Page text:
The last time Rohit visited his parents, both in their 70s, in Mumbai, India, was December 2019.
A global pandemic and nearly four years later, the Toronto resident was excited about his upcoming trip this year. He had booked tickets for his entire family, which includes his wife and daughter, and was sure of his travel plans, until Thursday morning.
Diplomatic tensions between Ottawa and New Delhi reached new highs Thursday after India halted visa services in Canada. The news was first shared as a notice on the BLS Indian Visa Application Center’s website. BLS is the agency that processes visa requests for India.
“Important notice from Indian Mission: Due to operational reasons, with effect from 21 Sept. Indian visa services have been suspended till further notice,” it said.
For Rohit, who Global News is identifying only by his first name out of concerns that sharing his worries could impact his application for travel documents, this means he may not be able to see his ageing parents this year.
“This came out of the blue,” he said. “It totally took me by surprise.”
BLS processes many kinds of Indian visas, including visitor visas and Overseas Citizen of India (OCI) cards, for Canadians. Visitor visas are necessary for people without an Indian passport to travel to India. The Indian Ministry of External Affairs describes the OCI Card as a “multiple entry life-long multi-purpose visa which enables the holder to travel and stay in India, as and when he/she desires to do so.”
This is the latest diplomatic escalation between India and Canada since Prime Minister Justin Trudeau rose in the House of Commons on Monday and announced that there was “credible” evidence of “potential links” between agents of the Indian government and the murder of B.C. Sikh leader Hardeep Singh Nijjar in June.
Manan Gupta, an immigration consultant with Skylake Immigration in Brampton, said the latest round of tensions between both governments is not sitting well with the Indian diaspora in Canada.
“This is causing a lot of extra disruption and discomfort,” he said.
Many Canadian citizens still have close family members who live in India. “This is going to hit a lot of people very close to home,” Gupta said. “It will affect common people.”
Radhika Ichhpuniani, an immigration consultant with Homeport Immigration based in Moncton, N.B., said it is unclear if this restriction only applies to visitor and other visas for Canadians, or if it extends to OCI cards as well.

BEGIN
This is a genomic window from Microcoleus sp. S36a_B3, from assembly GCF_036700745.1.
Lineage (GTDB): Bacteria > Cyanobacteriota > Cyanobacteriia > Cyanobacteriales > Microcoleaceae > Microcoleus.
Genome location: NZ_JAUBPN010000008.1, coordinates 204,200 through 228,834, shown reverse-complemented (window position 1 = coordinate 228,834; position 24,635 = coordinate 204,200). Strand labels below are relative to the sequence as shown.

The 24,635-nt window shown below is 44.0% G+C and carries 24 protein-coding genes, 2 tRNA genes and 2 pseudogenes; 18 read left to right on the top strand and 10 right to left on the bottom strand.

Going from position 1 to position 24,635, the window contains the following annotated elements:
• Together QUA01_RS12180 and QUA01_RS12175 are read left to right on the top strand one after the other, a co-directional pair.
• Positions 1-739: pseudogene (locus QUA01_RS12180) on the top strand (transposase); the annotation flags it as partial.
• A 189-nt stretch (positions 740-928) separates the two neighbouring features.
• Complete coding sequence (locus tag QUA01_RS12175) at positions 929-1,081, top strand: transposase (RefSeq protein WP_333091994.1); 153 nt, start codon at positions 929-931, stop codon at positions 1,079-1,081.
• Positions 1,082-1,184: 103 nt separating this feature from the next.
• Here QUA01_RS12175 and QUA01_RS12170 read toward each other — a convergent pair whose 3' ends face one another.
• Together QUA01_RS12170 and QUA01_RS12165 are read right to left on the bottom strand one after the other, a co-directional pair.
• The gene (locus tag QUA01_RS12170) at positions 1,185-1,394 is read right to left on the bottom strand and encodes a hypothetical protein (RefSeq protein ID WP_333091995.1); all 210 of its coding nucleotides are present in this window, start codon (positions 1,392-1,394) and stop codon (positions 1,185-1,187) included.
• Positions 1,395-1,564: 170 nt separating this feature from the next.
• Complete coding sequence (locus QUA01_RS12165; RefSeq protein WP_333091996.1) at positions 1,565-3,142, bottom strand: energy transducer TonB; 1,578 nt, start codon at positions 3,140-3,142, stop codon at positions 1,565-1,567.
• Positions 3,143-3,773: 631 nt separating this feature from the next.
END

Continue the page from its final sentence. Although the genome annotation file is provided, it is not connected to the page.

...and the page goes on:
Ichhpuniani said she expects people will be calling up the Indian high commission to get some clarity.
“Many Canadian citizens (of Indian origin) already have OCI cards, so their travel plans will likely be unaffected. But if the visa suspensions extends to OCI cards, it will mean that new OCI cards may not be processed for some time.”
There is no restriction on travel for anyone with an Indian passport, which includes permanent residents, work permit holders and international students in Canada.
While Trudeau has sought to cool tensions by saying Canada does not intend to “provoke” India, some immigration consultants are worried that this could devolve into a diplomatic tit-for-tat.
Toronto immigration lawyer Guidy Mamann said, “Right now, every minute of every day, there is an Indian national here on a study permit, a visitor permit or a work permit that is expiring and they have to submit an application.”
Mamann cited Indian nationals who may not get work permits extended, or could have to leave their jobs in Canada, take their kids out of school and return to India.
“That’s the anxiety that they’re feeling right now. And somebody has to come up right to the camera and say, listen, everything is normal.”
Canada is currently home to around 800,000 international students, the bulk of whom come from India.
“International students made up the majority (67 per cent) of graduates from college postgraduate programs in 2019, with Indian students accounting for more than half (53 per cent) of graduates,” a Statistics Canada report said.
Since Trudeau’s shock announcement in the House of Commons on Monday, Gupta says he has been fielding constant phone calls from Indian parents.
“I’m getting frantic calls from parents in India. Some of them have children studying in Canada, others are about to send their kids here soon,” he said. “They are all asking me if they should be sending their children to Canada after this latest round of tensions.”
Ichhpuniani said while there may be a dip in interest in Canada as a destination for immigration and education in the short term, many are likely to take the long view and hope the storm blows over.
In the long term, she expects the immigration troubles to stabilize.
“It is too material and revenue-based for any government to play around with that,” she said.